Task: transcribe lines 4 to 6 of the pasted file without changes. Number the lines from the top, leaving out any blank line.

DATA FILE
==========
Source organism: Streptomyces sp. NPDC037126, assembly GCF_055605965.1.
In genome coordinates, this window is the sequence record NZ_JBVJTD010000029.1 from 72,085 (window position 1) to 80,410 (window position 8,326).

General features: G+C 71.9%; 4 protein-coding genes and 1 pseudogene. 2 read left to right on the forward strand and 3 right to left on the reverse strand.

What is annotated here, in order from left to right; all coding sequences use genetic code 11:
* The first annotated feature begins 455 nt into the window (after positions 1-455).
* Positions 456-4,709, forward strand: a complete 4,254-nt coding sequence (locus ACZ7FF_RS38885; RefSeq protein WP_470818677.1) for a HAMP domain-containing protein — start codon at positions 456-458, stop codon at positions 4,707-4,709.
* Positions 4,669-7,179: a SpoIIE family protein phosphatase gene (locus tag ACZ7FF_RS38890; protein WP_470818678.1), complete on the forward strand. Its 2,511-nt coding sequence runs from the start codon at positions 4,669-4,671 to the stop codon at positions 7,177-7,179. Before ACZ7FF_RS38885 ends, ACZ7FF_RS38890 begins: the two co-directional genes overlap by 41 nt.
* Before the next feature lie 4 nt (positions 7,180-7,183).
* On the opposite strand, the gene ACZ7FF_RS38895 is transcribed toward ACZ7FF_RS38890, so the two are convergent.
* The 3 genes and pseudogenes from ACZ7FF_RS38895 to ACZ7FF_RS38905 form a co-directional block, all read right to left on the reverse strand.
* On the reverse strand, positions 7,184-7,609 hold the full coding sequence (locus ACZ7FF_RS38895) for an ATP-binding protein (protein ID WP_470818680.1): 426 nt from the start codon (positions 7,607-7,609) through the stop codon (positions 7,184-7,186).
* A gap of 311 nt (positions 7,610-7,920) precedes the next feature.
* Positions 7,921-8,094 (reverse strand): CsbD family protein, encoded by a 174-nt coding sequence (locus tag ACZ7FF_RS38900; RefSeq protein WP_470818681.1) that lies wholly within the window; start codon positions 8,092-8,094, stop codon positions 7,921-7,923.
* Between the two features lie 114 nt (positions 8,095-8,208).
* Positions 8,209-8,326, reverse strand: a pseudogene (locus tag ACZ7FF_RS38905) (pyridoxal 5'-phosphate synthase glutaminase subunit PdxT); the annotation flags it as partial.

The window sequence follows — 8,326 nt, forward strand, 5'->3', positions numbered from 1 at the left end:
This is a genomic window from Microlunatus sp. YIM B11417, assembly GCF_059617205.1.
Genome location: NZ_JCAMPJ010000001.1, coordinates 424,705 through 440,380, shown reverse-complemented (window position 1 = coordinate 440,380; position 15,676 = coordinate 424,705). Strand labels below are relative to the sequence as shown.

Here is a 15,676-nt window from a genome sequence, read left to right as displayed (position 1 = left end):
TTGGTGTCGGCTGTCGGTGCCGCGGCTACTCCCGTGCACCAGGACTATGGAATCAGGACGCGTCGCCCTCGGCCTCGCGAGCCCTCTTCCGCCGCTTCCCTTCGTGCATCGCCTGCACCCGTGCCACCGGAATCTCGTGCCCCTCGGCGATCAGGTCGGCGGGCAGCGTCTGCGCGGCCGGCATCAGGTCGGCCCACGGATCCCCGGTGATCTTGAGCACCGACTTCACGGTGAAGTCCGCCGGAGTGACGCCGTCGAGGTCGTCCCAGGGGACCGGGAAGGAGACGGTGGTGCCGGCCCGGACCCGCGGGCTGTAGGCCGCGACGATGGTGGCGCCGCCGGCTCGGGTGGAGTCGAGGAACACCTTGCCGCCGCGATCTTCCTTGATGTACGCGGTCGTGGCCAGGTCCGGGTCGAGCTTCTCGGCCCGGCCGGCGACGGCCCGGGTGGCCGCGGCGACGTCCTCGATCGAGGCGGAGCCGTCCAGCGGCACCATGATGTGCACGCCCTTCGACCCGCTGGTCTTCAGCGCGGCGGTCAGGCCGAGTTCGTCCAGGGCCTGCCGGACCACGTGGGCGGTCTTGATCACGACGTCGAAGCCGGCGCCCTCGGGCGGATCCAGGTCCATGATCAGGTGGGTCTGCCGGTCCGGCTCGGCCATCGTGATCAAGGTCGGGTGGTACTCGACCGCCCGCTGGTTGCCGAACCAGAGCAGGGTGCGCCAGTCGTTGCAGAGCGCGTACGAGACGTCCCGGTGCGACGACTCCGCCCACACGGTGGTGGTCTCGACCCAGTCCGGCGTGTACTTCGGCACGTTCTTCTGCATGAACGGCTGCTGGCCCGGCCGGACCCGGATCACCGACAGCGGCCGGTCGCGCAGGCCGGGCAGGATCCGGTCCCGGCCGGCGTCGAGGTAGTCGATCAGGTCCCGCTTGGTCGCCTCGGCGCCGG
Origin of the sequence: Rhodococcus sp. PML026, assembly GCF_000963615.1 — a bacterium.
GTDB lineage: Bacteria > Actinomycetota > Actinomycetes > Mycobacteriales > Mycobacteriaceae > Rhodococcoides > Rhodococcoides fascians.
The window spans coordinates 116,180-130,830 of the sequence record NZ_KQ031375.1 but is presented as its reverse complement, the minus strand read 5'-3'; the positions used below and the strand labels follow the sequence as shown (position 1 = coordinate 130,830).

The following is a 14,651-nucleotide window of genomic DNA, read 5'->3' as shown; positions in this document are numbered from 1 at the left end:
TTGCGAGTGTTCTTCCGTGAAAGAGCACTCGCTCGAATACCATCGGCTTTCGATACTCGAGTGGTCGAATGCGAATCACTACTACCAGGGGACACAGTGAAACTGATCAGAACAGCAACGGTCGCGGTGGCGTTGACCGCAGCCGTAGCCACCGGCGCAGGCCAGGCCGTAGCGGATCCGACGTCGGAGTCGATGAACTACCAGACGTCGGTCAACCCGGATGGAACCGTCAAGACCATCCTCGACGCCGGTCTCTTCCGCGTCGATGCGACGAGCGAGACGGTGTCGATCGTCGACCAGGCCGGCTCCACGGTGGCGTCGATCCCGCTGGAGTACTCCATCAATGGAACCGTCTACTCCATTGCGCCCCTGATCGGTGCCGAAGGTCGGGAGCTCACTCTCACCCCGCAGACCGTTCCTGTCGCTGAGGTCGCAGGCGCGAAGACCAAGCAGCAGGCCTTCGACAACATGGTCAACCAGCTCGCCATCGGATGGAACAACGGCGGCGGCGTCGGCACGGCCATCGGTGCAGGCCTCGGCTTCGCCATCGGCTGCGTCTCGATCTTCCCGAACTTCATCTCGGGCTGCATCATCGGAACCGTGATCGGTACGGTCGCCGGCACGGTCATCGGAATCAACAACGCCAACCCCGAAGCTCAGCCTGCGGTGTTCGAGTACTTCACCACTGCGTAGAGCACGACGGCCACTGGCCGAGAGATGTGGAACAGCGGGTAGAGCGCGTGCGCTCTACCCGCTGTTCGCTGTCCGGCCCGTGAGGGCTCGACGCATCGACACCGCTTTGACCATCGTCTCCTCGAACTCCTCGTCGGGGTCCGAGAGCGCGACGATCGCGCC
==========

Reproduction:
What is annotated here, in order from left to right; all coding sequences use genetic code 11:
* The first annotated feature begins 455 nt into the window (after positions 1-455).
* Positions 456-4,709, forward strand: a complete 4,254-nt coding sequence (locus ACZ7FF_RS38885; RefSeq protein WP_470818677.1) for a HAMP domain-containing protein — start codon at positions 456-458, stop codon at positions 4,707-4,709.